Movie review: The Last Word
Shirley MacLaine and Amanda Seyfried chew through some overcooked dialogue and brittle character details to masticate the most out of a forced dynamic between a control freak facing the final chapter and a cynical obituary writer
The Last Word
Starring: Shirley MacLaine, Amanda Seyfried, Ann’Jewel Lee, Thomas Sadoski, Philip Baker Hall
Directed by: Mark Pellington
Running time: 1 hr 48 mins
By Katherine Monk
There’s something kind of sad about this movie, but not because it’s focused on death. Mark Pellington’s story of an overbearing old woman’s desire to rewrite her own obituary by manipulating a young reporter into sympathy feels false from the first pursed moments.
The artifice is where the movie stalls and finally sags, because any movie so insistent on dealing with the great beyond shouldn’t feel like a trowel of pancake on a corpse. It should be willing to face the diamond hard truth in all its facets and reveal the beauty of the flawed human condition.
The Last Word clearly had all the right intentions. Screenwriter Stuart Ross Fink ran the idea of a control freak facing death past his friend Pellington, and soon, they were casting Shirley MacLaine as Harriet Lauler – a former advertising alpha dealing with her own sour legacy.
People think Harriet is a nasty woman who wants to micromanage everything from her front lawn to her posthumous legacy, and to a large degree, they’re right. Harriet is a strong, dominant and highly skilled woman rendered redundant because of age.
Her problem is people skills. She has none. However, she still has enough power as a former advertiser and benefactor to the local newspaper to get a meeting with the editor. From there, she wrangles a personal meeting with Anne Sherman (Amanda Seyfried), the young obituary writer, and demands to see what kind of piece she would produce.
Not long after, Harriet reads the results. It’s short and shallow, prompting Anne to defend her work by describing the three necessary elements for a successful obituary: the admiration of friends and co-workers, the ability to touch someone in an unexpected and profound way, and a wildcard skill or secret that sets you apart.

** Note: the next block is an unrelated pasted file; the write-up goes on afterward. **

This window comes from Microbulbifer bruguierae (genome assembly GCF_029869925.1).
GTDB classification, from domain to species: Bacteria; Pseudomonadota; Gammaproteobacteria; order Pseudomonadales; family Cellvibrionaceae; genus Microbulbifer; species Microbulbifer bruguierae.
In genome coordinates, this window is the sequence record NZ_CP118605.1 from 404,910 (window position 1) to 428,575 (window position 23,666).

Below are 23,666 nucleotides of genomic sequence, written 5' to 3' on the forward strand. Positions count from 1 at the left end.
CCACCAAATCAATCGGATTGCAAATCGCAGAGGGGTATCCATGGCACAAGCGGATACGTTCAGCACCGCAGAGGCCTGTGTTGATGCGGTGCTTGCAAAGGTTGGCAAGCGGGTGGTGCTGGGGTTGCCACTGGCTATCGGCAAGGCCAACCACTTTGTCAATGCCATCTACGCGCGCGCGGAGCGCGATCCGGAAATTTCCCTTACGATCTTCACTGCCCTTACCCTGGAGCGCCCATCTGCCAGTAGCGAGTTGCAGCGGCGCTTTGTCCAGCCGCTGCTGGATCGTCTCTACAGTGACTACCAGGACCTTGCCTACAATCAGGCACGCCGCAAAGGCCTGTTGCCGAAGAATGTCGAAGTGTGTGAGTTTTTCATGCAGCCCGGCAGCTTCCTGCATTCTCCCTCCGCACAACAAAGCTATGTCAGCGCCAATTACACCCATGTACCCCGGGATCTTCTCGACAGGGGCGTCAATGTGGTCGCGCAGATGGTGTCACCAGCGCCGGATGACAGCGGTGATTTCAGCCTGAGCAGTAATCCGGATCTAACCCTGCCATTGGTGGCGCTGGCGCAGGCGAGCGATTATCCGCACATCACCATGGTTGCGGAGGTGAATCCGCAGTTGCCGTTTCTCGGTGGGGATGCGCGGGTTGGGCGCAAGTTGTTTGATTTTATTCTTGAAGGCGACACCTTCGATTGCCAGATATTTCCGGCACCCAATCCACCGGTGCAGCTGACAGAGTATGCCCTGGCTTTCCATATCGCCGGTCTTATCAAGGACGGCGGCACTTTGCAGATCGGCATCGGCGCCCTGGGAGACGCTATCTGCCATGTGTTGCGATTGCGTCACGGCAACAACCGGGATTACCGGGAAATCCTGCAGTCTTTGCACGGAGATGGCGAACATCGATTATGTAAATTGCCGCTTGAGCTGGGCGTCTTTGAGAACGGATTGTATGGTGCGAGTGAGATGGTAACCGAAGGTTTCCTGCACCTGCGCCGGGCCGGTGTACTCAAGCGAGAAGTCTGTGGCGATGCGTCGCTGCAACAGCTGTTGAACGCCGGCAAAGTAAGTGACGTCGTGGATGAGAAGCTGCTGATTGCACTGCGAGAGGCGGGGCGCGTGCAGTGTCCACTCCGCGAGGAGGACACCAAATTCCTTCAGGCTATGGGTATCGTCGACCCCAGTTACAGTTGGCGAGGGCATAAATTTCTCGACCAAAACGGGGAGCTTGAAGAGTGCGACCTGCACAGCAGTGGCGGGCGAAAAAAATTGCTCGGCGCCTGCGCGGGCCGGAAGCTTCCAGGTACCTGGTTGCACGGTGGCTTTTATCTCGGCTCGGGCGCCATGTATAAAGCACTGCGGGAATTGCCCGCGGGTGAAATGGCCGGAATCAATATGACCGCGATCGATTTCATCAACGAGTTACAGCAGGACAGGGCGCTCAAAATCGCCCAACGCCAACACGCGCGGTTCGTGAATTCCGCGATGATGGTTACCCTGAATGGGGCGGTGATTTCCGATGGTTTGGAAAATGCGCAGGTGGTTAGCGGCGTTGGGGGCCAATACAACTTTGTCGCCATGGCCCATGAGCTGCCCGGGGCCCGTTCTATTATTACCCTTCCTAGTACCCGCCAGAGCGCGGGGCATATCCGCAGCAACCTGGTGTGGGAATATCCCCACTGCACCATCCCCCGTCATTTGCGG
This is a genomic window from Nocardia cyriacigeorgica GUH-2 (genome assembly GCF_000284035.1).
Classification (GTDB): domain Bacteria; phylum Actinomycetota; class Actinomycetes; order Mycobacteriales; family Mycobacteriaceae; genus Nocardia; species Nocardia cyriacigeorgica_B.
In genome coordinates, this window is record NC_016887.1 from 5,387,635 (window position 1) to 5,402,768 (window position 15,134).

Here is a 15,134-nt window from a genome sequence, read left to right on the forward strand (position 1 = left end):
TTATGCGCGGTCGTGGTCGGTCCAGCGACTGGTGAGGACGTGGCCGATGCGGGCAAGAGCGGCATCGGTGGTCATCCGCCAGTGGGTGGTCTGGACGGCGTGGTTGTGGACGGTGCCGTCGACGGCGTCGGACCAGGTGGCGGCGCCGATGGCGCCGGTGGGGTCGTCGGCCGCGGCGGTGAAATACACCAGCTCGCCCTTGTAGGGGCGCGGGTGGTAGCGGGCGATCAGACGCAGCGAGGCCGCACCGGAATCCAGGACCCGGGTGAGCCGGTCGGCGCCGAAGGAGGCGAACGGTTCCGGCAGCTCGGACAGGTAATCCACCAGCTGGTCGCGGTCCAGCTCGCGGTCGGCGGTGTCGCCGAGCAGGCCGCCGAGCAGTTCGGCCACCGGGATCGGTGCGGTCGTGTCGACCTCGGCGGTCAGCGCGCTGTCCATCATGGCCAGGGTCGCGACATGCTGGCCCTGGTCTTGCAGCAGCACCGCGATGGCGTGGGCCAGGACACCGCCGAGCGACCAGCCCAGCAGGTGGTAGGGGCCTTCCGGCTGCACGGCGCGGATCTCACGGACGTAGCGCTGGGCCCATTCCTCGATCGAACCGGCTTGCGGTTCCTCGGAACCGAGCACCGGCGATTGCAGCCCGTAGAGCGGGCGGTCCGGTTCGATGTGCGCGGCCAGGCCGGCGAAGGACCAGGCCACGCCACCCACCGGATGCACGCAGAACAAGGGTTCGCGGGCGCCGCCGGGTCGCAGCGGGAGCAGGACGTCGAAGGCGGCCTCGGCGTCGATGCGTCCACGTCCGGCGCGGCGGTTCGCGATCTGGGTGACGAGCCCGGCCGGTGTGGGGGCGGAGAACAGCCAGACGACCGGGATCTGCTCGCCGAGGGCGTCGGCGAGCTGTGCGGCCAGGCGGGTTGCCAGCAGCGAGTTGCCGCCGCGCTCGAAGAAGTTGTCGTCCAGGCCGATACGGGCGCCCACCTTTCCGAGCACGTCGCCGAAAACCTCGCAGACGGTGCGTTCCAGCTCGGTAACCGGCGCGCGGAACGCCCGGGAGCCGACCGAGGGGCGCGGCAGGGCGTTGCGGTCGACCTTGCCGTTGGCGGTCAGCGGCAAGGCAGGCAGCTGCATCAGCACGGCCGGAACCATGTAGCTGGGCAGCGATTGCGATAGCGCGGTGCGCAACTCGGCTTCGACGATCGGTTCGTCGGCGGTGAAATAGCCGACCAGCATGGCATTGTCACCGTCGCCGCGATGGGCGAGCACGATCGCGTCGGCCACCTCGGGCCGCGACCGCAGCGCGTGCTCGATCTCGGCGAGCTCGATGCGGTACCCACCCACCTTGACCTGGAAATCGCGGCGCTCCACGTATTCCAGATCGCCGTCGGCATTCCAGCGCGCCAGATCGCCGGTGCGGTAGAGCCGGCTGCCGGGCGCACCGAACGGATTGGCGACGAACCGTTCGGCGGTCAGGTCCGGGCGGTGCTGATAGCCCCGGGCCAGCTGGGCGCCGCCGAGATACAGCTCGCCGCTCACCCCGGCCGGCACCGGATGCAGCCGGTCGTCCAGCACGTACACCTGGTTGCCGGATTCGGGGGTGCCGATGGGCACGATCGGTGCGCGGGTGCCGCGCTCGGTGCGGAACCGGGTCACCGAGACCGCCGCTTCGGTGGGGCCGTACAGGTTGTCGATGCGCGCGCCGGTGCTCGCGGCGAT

Anne tells Harriet she possesses none of the above, forcing Harriet into a Hail Mary pass at redemption.
What follows is a gratuitous and frequently grating version of a self-improvement montage, only played out in complete scenes.
Harriet wants to go from Grinch to Super Granny in the space of two hours and Pellington is only too happy to oblige every sappy indulgence. Not only do we watch Harriet befriend a sassy kid from the wrong side of the tracks (Ann’Jewel Lee) to earn her mentorship badge, we have to sit through her stint as an alternative early morning disc jockey playing Nina Simone and The Kinks to show us her wildcard skill.
Every scene is designed as a tool to chisel out different character traits, and we can feel the outlines of the design in every choreographed exchange of scripted emotion. Nothing here feels spontaneous, organic or even all that profound.
At one point, I thought of last year’s best senior moment in Hello My Name is Doris – a movie that managed to surprise and charm at every turn while it reframed the post-menopausal female experience.
This movie was going for the same goal post in its play for older and female viewers, yet it possesses none of the same magic – though that’s no fault of the actors.
MacLaine sinks her teeth into the limp material with the ferocity of a Jack Russell, shaking it from side to side until the stuffing litters every scene. It’s all her show, but Amanda Seyfried doesn’t seem to mind – especially since Thomas Sadoski, her real-life boyfriend, gets to play her romantic interest, radio station manager Robin Sands.
Seyfried’s Anne Sherman certainly gets the short shrift of the screenwriter’s pen, lacking any deeper motivation, back story or defining characteristics. She’s a cipher who simply reacts to Harriet and her hellish demands. She’s like Clarice Starling to Hannibal Lecter, a foil to elicit sympathy, only Anne Sherman doesn’t present any prevailing emotion to either highlight or contrast Harriet’s hardness.
She’s just a pretty white marshmallow to melt in Harriet’s hot cocoa. The resulting concoction is harmless enough, but it never tastes real. It’s an artificially flavored formula that takes all the core ingredients of drama and turns them into processed powders. Seyfried and MacLaine add the right amount of water, but there’s not much they can do to change the fact that The Last Word is often too sweet, grows tepid by the second sip and feels cold by the final frame.
THE EX-PRESS, March 10, 2017